Sustainable Places, Health and Educational Research in Schools (SPHEReS)EPA Grant Number: R835635
Title: Sustainable Places, Health and Educational Research in Schools (SPHEReS)
Investigators: Cross, Jennifer E , Reynolds, Stephen J. , Dunbar, Brian , Magzamen, Sheryl
Current Investigators: Cross, Jennifer E , Reynolds, Stephen J. , Dunbar, Brian , Magzamen, Sheryl , Manning, Dale , Suter, Jordan , Schaeffer, Joshua
Institution: Colorado State University
EPA Project Officer: Hahn, Intaek
Project Period: March 2, 2015 through March 1, 2019 (Extended to March 1, 2020)
Project Amount: $999,387
RFA: Healthy Schools: Environmental Factors, Children’s Health and Performance, and Sustainable Building Practices (2013) RFA Text | Recipients Lists
Research Category: Children's Health , Human Health
This study has three primary objectives: (A) Determine if new, sustainably built schools and sustainably retrofitted schools have a positive impact on human performance, including student health, student academic achievement, employee health and work satisfaction compared to conventional school buildings; (b) Examine how features of sustainable buildings that improve environmental quality mediate the relationship between improved air quality and student and teacher health and performance; and (c) Determine return on investment for sustainable building design and construction in terms of human performance measures. We hypothesize that (a) sustainable building design and features will be associated with improved indoor environmental quality, which will result in improvements in end of grade standardized test scores and individual course grades; (b) sustainable building features which improve environmental quality (i.e. daylighting, thermal comfort) will have both indirect and direct effects on student and teacher health and performance; and (c) improved understanding of the effect that changes in green infrastructure have on academic outcomes will help to provide a more complete spectrum of benefits that may come from specific retrofits.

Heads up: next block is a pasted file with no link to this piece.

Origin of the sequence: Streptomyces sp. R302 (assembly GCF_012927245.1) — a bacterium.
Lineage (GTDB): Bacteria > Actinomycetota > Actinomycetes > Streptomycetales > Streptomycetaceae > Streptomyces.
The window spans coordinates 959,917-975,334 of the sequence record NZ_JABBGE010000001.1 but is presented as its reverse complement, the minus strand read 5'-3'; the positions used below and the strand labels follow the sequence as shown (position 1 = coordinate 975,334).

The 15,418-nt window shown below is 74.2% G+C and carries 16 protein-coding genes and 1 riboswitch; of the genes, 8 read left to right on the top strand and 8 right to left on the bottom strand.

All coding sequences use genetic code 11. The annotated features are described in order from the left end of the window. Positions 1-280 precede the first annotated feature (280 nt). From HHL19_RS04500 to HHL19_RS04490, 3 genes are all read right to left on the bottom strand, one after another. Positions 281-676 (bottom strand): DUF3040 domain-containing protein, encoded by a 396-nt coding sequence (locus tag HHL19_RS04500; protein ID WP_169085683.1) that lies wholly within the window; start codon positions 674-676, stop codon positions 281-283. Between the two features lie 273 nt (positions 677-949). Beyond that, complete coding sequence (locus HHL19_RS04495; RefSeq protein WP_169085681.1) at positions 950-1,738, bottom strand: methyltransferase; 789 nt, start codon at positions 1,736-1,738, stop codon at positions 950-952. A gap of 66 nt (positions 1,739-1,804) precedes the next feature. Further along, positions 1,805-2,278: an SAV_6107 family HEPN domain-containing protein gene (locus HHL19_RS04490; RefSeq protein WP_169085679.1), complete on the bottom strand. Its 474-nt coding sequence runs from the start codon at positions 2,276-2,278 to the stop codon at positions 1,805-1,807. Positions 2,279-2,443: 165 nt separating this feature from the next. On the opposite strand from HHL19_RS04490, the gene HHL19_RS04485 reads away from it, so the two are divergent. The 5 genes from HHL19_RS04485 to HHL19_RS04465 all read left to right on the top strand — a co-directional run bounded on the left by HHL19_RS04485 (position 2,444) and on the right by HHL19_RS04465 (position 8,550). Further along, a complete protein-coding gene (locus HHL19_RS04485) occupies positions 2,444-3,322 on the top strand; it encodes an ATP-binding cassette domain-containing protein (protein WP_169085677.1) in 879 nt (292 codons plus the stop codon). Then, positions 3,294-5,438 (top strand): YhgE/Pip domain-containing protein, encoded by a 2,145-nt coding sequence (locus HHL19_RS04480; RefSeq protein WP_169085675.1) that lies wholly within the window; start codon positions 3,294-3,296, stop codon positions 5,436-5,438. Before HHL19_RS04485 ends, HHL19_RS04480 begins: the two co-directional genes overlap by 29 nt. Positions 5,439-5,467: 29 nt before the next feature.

The research team will assess natural experiments in two non-urban school districts by assessing the differences in student and teach health and performance in three types of schools: newly constructed green schools, retro-fitted green schools, and conventional schools. Building on an established relationship between Colorado State University and community organizations, we will develop a longitudinal data set to measure features in 21 schools and the impact on student and teacher performance and health. This study will follow two cohorts of 5th and 8th grade students as they transition from elementary school to middle school and from middle school to high school. The project will develop classroom labs (new and revised curricula) where students will measure IEQ, perceived IEQ and health in classrooms. These data will be matched with classroom and school IAQ measures and student and teacher performance data. In addition, we will work with city and school district partners to develop a community-based social marketing campaign to reduce idling at one school where vehicle idling contributes to reduced IAQ. Finally, we will implement an econometric approach to conduct cost-benefit analysis of green construction and operations.
We will develop the first longitudinal database on green buildings features and student and teacher health and performance. A multi-methods design and interdisciplinary analyses will provide school districts with an enhanced understanding of the interrelationship of school facility quality, occupant health and performance, and cost-benefit data on various structural features of green schools. These data can be used to quantify the human benefits of green retrofits and construction, and set policy and priorities for facility and operational improvements. In addition, this study will develop new classroom labs for 5th – 10th grade on environmental quality and health.